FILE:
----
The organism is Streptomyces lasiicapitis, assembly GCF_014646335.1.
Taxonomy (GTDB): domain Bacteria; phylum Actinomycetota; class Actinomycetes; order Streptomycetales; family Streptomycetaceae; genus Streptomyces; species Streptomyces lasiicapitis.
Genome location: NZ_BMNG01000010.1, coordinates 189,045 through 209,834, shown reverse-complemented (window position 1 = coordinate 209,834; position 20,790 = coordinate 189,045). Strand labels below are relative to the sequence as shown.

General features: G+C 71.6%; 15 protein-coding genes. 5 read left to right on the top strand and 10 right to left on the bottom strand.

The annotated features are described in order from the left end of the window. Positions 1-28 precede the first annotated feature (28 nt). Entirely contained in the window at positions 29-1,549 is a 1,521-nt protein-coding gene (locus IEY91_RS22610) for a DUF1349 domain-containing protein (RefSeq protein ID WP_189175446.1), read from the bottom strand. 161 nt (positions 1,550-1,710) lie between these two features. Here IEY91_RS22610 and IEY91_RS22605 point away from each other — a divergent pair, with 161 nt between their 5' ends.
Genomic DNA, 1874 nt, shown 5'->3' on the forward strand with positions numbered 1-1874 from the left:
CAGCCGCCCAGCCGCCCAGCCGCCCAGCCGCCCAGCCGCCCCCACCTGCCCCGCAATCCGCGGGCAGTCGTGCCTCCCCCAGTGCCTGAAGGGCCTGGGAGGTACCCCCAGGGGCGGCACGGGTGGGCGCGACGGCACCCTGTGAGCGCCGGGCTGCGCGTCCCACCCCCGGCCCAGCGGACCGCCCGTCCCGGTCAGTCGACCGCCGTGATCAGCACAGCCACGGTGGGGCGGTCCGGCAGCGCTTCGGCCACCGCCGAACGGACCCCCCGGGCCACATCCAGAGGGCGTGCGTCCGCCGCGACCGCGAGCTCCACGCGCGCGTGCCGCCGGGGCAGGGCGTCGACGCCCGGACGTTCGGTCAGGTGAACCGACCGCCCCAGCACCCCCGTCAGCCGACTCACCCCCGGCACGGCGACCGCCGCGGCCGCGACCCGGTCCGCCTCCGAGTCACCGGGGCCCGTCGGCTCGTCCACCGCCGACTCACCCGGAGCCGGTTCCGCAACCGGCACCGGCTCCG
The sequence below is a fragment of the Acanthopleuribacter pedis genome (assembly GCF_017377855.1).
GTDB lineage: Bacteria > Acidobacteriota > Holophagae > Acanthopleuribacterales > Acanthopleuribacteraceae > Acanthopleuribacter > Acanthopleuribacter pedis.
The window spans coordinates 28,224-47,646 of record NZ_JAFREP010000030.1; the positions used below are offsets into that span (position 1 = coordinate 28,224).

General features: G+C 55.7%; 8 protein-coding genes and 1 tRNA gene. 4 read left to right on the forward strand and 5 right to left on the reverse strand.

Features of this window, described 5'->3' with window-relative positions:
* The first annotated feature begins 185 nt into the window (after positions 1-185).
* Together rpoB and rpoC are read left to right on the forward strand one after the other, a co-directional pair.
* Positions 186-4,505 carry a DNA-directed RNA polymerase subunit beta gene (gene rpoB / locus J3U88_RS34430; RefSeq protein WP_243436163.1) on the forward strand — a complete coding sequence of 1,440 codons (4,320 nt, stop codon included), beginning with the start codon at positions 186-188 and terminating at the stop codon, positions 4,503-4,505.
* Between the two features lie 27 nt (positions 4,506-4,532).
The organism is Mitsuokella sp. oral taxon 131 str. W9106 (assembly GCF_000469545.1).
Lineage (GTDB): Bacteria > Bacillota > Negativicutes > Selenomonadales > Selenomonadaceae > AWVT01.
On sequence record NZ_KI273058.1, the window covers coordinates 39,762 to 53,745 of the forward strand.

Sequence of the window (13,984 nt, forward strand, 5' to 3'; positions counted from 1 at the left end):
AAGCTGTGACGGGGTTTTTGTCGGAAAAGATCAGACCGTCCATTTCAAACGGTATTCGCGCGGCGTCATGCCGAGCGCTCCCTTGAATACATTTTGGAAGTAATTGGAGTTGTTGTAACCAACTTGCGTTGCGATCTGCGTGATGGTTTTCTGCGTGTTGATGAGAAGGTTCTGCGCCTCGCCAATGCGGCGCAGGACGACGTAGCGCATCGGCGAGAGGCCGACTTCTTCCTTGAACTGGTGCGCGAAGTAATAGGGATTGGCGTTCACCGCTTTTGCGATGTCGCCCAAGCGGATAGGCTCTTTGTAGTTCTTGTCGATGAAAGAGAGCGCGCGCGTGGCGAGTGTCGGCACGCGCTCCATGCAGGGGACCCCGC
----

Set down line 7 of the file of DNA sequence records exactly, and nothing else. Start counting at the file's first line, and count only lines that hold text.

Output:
CAGCCGCCCAGCCGCCCAGCCGCCCAGCCGCCCAGCCGCCCCCACCTGCCCCGCAATCCGCGGGCAGTCGTGCCTCCCCCAGTGCCTGAAGGGCCTGGGAGGTACCCCCAGGGGCGGCACGGGTGGGCGCGACGGCACCCTGTGAGCGCCGGGCTGCGCGTCCCACCCCCGGCCCAGCGGACCGCCCGTCCCGGTCAGTCGACCGCCGTGATCAGCACAGCCACGGTGGGGCGGTCCGGCAGCGCTTCGGCCACCGCCGAACGGACCCCCCGGGCCACATCCAGAGGGCGTGCGTCCGCCGCGACCGCGAGCTCCACGCGCGCGTGCCGCCGGGGCAGGGCGTCGACGCCCGGACGTTCGGTCAGGTGAACCGACCGCCCCAGCACCCCCGTCAGCCGACTCACCCCCGGCACGGCGACCGCCGCGGCCGCGACCCGGTCCGCCTCCGAGTCACCGGGGCCCGTCGGCTCGTCCACCGCCGACTCACCCGGAGCCGGTTCCGCAACCGGCACCGGCTCCG